The 'Last Lynching': How Far Have We Come?

  • Playlist
  • Download
  • Embed
    <iframe src="http://www.npr.org/player/embed/95672737/95672733" width="100%" height="290" frameborder="0" scrolling="no" title="NPR embedded audio player">
  • Transcript

The Last Lynching, a new film by Ted Koppel, examines lives deeply affected by acts of hatred and racism and investigates the last recorded lynching. Surprisingly, it took place in 1981. How far has the U.S. come since then, and how far do we still have to go?

'Last Lynching' Shows Racial Inequity, Advancement

  • Playlist
  • Download
  • Embed
    <iframe src="http://www.npr.org/player/embed/95622632/95622626" width="100%" height="290" frameborder="0" scrolling="no" title="NPR embedded audio player">
  • Transcript
Ted Koppel

Ted Koppel, managing editor for the Discovery Channel, speaks during the Television Critics Association Winter Press Tour panel discussion January 13, 2006. Frederick M. Brown/Getty Images hide caption

toggle caption Frederick M. Brown/Getty Images

Veteran broadcast journalist Ted Koppel focuses on a 1981 lynching in Alabama to tell how acts of hatred and racism have affected the lives of three Americans:

Congressman Robert Filner who, as an 18-year-old Freedom Rider, was thrown into Mississippi's Parchman Prison (currently representing Calfornia's 51st congressional district); Florida school teacher Lizzie Jenkins who recalls tales of her grandfather watching the lynching of five African-Americans in 1916; and Congressman Artur Davis, who as a law student worked to hold the Ku Klux Klan accountable for the lynching (currently representing Alabama's 7th congressional district).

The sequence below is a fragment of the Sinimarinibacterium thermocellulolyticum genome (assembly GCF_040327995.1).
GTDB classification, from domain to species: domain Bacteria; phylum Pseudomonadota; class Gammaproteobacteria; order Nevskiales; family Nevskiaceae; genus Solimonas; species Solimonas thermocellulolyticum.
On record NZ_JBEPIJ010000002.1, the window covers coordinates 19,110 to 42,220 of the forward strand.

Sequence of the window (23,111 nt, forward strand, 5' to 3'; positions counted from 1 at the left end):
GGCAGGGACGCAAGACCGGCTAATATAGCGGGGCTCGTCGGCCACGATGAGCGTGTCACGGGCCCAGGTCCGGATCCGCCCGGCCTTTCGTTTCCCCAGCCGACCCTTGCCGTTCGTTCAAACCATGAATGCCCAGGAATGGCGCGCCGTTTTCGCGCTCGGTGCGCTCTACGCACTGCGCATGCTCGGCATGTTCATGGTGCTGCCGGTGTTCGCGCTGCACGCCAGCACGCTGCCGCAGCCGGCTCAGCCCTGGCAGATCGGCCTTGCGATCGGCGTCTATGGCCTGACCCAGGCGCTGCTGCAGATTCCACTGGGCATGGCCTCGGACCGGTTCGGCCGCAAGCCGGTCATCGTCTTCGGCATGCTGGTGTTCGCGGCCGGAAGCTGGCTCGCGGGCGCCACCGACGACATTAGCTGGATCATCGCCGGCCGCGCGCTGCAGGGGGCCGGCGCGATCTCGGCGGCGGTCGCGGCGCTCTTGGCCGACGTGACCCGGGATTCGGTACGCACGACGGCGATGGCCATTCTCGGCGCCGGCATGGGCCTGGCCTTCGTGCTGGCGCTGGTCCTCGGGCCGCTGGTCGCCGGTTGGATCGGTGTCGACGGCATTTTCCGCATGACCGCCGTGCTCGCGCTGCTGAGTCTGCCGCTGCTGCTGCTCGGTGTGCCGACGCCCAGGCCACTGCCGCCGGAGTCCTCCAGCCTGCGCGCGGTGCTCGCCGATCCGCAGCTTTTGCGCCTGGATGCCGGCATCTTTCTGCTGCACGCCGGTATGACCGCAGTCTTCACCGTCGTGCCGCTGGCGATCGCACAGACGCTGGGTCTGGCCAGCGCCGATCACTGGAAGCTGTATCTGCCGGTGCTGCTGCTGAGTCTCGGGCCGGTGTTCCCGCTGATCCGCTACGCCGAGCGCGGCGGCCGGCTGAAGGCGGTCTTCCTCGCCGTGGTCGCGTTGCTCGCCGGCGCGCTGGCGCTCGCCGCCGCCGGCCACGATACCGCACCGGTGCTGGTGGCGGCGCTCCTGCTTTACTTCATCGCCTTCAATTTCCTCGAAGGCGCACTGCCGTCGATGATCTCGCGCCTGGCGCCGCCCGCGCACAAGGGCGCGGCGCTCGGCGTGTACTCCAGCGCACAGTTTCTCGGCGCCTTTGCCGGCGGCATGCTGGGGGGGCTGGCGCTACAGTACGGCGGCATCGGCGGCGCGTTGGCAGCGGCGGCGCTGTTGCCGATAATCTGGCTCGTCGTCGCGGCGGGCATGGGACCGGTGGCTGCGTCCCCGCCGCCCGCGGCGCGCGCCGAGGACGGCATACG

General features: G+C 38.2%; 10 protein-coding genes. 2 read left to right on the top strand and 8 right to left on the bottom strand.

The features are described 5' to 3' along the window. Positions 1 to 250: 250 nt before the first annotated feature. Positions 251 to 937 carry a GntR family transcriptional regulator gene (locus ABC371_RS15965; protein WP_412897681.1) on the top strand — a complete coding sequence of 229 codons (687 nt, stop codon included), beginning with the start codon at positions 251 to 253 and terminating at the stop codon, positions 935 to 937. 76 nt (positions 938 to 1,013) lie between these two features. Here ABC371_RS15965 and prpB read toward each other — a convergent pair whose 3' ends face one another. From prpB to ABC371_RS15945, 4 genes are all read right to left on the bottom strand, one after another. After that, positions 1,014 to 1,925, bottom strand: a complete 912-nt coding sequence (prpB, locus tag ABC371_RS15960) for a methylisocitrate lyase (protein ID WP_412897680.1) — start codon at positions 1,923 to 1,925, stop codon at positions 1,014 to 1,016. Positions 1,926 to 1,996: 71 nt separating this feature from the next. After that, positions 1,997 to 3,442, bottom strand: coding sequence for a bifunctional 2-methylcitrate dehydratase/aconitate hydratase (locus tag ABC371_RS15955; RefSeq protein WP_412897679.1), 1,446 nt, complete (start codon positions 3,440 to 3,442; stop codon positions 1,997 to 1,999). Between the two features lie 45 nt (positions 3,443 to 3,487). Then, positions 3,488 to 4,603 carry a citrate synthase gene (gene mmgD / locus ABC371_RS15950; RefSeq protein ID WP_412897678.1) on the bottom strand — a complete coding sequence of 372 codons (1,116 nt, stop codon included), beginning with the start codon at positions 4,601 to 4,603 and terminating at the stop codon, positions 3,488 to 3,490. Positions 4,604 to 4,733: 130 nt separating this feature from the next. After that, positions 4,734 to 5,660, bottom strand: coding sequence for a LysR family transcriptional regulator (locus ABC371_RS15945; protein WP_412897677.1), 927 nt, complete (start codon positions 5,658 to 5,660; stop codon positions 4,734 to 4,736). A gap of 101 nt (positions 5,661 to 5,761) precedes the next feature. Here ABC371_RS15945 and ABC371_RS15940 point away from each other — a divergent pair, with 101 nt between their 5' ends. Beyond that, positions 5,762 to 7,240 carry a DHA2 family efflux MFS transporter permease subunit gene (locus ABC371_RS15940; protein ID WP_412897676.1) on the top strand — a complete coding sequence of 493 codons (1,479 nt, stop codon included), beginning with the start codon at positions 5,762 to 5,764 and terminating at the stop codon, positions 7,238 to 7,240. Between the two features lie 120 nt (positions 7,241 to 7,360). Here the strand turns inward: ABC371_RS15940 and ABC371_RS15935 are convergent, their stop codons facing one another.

This year they each played a role in Sen. Barack Obama (D-IL) becoming the first African-American tapped to be a national party's nominee for president.

"The Last Lynching offers a look at how far we've come on the racial front, and how recent some of the worst days of racial violence really were," said Koppel.

It's a story about how 19-year-old Michael Donald was killed in 1981 in Mobile, Ala., by two members of the Ku Klux Klan.

"Lynchings are a form of terrorism. And the particular purpose was to say to African-Americans that you will never vote or be a part of the political process in this country. And if you think you will move in that direction there will be terrible consequences," Koppel told Tell Me More host Michel Martin.

The one-hour special on race in America airs tonight on Discovery Channel.



Please keep your community civil. All comments must follow the NPR.org Community rules and terms of use, and will be moderated prior to posting. NPR reserves the right to use the comments we receive, in whole or in part, and to use the commenter's name and location, in any medium. See also the Terms of Use, Privacy Policy and Community FAQ.

NPR thanks our sponsors

Become an NPR sponsor

Support comes from